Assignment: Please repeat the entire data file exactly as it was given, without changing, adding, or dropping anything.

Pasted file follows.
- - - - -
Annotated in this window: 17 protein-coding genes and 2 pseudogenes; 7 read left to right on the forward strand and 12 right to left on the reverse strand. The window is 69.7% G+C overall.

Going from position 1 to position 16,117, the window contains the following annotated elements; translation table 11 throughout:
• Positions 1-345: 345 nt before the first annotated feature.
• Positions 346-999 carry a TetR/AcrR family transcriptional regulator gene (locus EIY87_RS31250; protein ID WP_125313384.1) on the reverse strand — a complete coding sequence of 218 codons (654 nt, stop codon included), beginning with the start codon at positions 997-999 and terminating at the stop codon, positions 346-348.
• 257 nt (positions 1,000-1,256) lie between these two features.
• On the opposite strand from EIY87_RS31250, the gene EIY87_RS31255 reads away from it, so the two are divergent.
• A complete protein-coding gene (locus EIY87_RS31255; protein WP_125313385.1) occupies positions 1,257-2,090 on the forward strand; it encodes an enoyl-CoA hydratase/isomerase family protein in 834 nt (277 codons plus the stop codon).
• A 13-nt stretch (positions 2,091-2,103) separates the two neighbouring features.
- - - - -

Annotated in this window: 17 protein-coding genes and 2 pseudogenes; 7 read left to right on the forward strand and 12 right to left on the reverse strand. The window is 69.7% G+C overall.

Going from position 1 to position 16,117, the window contains the following annotated elements; translation table 11 throughout:
• Positions 1-345: 345 nt before the first annotated feature.
• Positions 346-999 carry a TetR/AcrR family transcriptional regulator gene (locus EIY87_RS31250; protein ID WP_125313384.1) on the reverse strand — a complete coding sequence of 218 codons (654 nt, stop codon included), beginning with the start codon at positions 997-999 and terminating at the stop codon, positions 346-348.
• 257 nt (positions 1,000-1,256) lie between these two features.
• On the opposite strand from EIY87_RS31250, the gene EIY87_RS31255 reads away from it, so the two are divergent.
• A complete protein-coding gene (locus EIY87_RS31255; protein WP_125313385.1) occupies positions 1,257-2,090 on the forward strand; it encodes an enoyl-CoA hydratase/isomerase family protein in 834 nt (277 codons plus the stop codon).
• A 13-nt stretch (positions 2,091-2,103) separates the two neighbouring features.